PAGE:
I intended to tutorialize quite a different topic but since my last tutorial was on SASS/SCSS, decided, I’d better carry on with this field and do a brief write-up on jQuery. As probably most of you already know, jQuery is one of the top-notch libraries for Javascript. Not only is Javascript a useful language but it is also pretty much easier to cope with compared to other programming languages out there. So in short, jQuery makes it even more elegant and handy. Let’s now take a simple example:

<!DOCTYPE html>  
        <meta http-equiv='Content-Type' content='text/html: charset=utf-8' />  
        <script type='text/javascript' src='jquery.js'></script>  
        <input type='button' value='Don\'t touch' id='btn' />  

The above HTML includes just a single input field. Say we want something to happen once the button has been pressed. And note that we need this done client-sided. The old way which is still also applicable (but highly not recommended) is using an in-line Javascript event listener like so:

<input type='button' value='Don\'t touch' id='btn' onClick='alert(0);' />  

Issue with this type of approach is that we need to exclusively specify in the HTML to listen for a particular event and what to do once the event has taken place. Which in programming is real bad practice and in HTML - even worse. So the better alternative is for something different to be listening for any event on the page (like one BigBrother, monitoring everything). In this scenario there is no need to alter the HTML at all and on the plus side, we can add or remove such stuff (listen or not) in real time execution. So let’s see how we can achieve this using jQuery.


The dollar sign is called a selector (I’ll narrate those later on). We select the id which is pretty much ‘btn’ and apply a click action on to it using a lambda (anonymous) function. For those of you who don’t know what an anonymous function is, this is a function that has not been declared before and this is the first time we use it without calling a name for it. Basically, this might work or might not work. That depends on whether how the DOM has been loaded. If the button has been loaded first for some reason, then this would work. But since the script is defined above the input field, it can’t really select it because it simply does not still exist, hence the action is not going to take place. There are cases in which things would happen the other way round but they are rare in existence.

To solve this problem, we could easily write the script below the HTML, however, this is not a good idea and should not be put into practice. You can also use the onLoad event for the body tag but that bears the same logic. For that occasion, jQuery has a special function called ready(). We use it the following way:


Which means that once the document has been loaded, the code within the scope of this function is gonna be executed only then. To see if the id has been selected you can check the console but before that do the following:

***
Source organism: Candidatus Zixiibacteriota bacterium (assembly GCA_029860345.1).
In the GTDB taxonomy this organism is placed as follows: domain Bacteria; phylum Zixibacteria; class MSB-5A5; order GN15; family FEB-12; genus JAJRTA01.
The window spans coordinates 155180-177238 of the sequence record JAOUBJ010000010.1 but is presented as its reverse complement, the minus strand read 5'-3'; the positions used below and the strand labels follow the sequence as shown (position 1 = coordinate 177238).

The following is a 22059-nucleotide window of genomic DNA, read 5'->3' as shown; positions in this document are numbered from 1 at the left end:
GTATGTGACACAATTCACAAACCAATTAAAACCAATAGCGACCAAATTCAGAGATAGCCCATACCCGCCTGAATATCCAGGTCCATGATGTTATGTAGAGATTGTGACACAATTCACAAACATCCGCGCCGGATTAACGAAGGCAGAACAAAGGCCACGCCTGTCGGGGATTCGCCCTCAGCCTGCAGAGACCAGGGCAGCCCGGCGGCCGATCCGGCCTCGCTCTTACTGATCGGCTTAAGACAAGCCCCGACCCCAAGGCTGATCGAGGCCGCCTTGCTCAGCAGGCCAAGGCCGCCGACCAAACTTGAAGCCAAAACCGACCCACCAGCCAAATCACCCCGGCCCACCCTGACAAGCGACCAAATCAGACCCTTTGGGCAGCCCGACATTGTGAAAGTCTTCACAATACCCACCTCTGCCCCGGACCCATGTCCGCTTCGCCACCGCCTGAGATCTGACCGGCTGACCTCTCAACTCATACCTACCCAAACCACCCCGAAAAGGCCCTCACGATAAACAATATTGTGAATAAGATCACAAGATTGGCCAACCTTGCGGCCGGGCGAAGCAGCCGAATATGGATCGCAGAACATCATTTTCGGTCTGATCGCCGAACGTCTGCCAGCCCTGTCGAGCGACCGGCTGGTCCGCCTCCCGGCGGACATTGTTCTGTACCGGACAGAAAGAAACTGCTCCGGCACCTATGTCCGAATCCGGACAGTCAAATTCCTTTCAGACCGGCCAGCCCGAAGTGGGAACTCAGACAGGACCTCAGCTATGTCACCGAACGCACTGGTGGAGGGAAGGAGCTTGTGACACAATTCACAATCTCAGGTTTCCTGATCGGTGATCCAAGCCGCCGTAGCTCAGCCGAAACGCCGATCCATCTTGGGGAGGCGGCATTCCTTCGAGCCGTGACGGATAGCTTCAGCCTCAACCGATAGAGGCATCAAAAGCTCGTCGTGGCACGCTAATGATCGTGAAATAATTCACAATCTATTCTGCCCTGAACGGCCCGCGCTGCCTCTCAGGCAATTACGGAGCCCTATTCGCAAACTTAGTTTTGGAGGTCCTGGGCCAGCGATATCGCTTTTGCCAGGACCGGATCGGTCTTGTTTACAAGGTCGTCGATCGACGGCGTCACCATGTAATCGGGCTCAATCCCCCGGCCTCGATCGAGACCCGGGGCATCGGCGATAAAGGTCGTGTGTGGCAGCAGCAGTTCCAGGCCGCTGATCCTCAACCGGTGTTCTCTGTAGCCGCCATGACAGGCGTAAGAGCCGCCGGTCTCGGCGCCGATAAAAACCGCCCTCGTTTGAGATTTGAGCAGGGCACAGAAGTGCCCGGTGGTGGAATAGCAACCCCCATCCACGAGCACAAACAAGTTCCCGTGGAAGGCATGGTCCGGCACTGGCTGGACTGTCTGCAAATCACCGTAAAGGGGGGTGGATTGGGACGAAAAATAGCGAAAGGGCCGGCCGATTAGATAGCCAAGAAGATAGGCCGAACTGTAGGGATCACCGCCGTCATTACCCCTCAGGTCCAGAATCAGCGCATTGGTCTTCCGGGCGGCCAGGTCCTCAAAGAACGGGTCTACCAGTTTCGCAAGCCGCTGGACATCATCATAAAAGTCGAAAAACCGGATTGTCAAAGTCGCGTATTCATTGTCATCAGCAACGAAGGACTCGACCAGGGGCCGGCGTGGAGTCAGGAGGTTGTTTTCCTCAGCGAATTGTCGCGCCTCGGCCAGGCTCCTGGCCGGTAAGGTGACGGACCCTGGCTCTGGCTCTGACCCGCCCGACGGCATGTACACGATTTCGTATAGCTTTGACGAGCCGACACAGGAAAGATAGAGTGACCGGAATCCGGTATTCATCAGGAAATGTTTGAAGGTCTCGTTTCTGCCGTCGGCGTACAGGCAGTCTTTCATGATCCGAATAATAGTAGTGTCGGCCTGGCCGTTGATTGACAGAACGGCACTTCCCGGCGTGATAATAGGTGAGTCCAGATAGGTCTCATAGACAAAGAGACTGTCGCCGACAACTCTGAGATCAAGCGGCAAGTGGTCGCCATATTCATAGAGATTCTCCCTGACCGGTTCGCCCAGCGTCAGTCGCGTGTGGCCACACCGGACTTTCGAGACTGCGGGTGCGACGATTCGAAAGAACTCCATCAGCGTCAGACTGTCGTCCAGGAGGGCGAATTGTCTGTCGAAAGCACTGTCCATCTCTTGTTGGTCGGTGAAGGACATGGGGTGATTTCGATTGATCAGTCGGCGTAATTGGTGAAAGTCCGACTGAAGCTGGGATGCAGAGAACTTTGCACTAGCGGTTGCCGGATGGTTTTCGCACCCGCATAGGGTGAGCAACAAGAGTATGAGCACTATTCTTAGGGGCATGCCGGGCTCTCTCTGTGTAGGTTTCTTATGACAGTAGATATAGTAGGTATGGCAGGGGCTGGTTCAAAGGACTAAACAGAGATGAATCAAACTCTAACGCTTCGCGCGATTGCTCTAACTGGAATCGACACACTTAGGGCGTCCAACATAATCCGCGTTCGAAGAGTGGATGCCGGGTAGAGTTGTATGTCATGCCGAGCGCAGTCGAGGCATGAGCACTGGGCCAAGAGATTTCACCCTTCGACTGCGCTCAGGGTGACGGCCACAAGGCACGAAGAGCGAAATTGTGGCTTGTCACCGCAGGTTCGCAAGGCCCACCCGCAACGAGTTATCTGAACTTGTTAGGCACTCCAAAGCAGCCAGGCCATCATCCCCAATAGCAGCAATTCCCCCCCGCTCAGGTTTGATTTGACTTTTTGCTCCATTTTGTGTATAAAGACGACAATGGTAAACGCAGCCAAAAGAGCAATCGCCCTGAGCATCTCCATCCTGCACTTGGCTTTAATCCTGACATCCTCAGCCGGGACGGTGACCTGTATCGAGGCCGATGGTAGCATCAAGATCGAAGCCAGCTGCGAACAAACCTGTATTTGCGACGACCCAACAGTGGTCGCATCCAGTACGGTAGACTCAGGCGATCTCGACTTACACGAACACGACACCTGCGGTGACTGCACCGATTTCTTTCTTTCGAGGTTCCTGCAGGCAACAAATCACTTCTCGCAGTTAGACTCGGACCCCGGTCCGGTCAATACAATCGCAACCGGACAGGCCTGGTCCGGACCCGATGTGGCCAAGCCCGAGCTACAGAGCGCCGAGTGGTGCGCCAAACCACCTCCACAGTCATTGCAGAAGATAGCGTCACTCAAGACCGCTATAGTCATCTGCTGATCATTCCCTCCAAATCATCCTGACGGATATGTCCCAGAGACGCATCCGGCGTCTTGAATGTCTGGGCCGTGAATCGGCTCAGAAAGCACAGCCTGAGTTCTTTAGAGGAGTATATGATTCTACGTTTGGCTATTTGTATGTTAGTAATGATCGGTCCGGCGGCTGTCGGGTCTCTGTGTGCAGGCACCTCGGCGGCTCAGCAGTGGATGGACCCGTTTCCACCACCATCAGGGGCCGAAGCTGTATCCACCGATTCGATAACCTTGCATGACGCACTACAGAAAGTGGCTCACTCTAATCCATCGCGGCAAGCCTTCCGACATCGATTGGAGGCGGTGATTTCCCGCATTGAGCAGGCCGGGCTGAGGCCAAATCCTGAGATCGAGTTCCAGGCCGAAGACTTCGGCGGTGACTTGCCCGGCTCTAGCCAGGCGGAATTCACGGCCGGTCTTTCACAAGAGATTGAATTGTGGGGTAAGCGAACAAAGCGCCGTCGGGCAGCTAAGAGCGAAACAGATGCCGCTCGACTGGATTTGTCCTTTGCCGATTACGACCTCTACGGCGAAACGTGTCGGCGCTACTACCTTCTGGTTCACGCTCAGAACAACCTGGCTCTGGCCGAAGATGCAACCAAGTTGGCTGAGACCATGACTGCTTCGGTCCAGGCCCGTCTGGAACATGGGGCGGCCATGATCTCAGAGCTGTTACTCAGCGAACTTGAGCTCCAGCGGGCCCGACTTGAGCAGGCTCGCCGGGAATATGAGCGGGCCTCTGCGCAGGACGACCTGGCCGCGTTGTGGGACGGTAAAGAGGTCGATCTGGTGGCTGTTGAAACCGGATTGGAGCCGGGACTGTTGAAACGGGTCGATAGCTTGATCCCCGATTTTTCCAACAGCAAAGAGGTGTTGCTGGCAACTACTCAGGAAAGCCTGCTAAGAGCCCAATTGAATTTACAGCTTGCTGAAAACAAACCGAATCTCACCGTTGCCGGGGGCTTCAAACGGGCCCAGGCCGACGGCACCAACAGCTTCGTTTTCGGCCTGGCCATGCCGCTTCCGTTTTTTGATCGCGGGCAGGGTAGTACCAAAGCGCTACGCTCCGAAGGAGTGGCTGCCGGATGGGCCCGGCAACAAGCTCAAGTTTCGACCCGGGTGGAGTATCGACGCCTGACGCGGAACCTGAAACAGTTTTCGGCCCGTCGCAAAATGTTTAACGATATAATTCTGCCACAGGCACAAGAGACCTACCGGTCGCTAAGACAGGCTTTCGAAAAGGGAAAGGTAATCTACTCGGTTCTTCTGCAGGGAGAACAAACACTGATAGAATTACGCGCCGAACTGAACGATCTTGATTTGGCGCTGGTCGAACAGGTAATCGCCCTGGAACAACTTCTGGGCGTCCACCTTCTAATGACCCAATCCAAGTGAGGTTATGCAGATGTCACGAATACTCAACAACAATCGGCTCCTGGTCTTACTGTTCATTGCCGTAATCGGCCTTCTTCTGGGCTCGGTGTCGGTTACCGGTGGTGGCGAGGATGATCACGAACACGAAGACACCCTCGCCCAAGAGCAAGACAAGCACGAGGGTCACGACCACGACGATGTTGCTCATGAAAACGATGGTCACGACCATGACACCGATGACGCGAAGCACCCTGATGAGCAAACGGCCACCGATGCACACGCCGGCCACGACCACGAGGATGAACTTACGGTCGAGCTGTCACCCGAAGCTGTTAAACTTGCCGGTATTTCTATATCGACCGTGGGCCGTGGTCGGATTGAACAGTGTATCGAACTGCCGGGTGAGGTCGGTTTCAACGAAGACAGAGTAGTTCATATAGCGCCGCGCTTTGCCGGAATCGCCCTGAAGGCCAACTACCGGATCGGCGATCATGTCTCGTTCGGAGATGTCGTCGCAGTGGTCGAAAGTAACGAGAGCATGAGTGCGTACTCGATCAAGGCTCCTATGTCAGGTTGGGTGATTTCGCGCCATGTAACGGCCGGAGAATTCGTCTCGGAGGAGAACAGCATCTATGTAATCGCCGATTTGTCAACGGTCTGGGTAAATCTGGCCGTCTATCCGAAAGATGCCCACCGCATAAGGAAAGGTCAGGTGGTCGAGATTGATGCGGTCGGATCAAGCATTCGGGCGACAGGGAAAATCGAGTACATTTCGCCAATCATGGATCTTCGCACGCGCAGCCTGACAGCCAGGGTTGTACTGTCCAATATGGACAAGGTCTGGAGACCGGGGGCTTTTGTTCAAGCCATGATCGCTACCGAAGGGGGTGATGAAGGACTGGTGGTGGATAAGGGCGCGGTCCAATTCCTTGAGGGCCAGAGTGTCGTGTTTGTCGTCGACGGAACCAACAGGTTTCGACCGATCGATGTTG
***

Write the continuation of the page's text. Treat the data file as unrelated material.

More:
var a = $('#btn');  

and if selected properly you’ll get [div#content]. The purpose of selecting an element is to manipulate it. Once we have it obtained, we are entitled to a great amount of in-built functions. So suppose we want to modify the whole of the HTML page. We can do this like that:

a.html('random text');  

So what would be the difference between document.getElementById() and selecting the id with jQuery? The main difference is that with pure Javascript if you want to select, let’s say all elements with the class ‘name’, you would have to write loops, checks etc. While with jQuery we can do this in one line.


A few other sample selectors are the following:


Selects it all. The whole document content.

$('code, #id_example, .class_example')  

Combining selectors. If we want to get all elements that have the id - id_example and all classes that have the name class_example, we can separate them with a comma.

Let’s take the following HTML snippet to better visualize what’s going on. As we are going to be selecting list elements, we’ll write the following:

    <li class='two'>Example2</li>  
    <li><a href='#'>Example5</a></li>  


Selects the first list element from a group of ordered/unordered lists.


Respectevely selects the last element from a group of ordered/unordered lists.


Selects all list elements from a group of ordered/unordered lists, except for the first one.


Selects all list elements from a group of ordered/unordered lists whose position is an even number.


Selects all list elements from a group of ordered/unordered lists whose position is an odd number.


Selects all list elements from a group of ordered/unordered lists whose position is equal to one.


Selects all list elements from a group of ordered/unordered lists whose position is greater than two.


Selects all list elements from a group of ordered/unordered lists whose position is lesser than two.


Selects all heading tags. These include <h1>, <h2>, <h3>, <h4>, <h5> and <h6>.